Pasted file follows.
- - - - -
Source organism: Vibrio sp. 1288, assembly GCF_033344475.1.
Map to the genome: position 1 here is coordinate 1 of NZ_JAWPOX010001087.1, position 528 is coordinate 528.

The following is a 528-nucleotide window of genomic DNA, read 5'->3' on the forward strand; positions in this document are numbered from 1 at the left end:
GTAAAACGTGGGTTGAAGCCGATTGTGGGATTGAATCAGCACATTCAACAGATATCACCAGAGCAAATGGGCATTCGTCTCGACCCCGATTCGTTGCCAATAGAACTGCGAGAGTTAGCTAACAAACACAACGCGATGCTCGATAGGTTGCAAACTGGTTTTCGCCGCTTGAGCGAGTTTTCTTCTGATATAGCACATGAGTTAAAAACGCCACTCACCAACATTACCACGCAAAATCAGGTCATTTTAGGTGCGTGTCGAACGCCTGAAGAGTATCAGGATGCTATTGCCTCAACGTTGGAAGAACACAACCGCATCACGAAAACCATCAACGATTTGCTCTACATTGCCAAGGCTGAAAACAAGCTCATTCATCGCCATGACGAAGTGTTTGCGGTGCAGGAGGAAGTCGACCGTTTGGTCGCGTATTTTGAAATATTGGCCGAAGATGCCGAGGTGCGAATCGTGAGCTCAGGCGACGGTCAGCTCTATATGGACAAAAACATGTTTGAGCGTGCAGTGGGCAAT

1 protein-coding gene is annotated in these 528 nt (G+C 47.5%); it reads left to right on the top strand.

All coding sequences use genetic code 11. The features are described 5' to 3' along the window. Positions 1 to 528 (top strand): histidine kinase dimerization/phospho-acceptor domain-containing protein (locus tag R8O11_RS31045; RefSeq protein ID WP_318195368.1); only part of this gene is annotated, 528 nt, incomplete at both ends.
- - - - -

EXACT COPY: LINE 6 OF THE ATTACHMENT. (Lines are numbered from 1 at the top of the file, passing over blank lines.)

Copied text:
All coding sequences use genetic code 11. The features are described 5' to 3' along the window. Positions 1 to 528 (top strand): histidine kinase dimerization/phospho-acceptor domain-containing protein (locus tag R8O11_RS31045; RefSeq protein ID WP_318195368.1); only part of this gene is annotated, 528 nt, incomplete at both ends.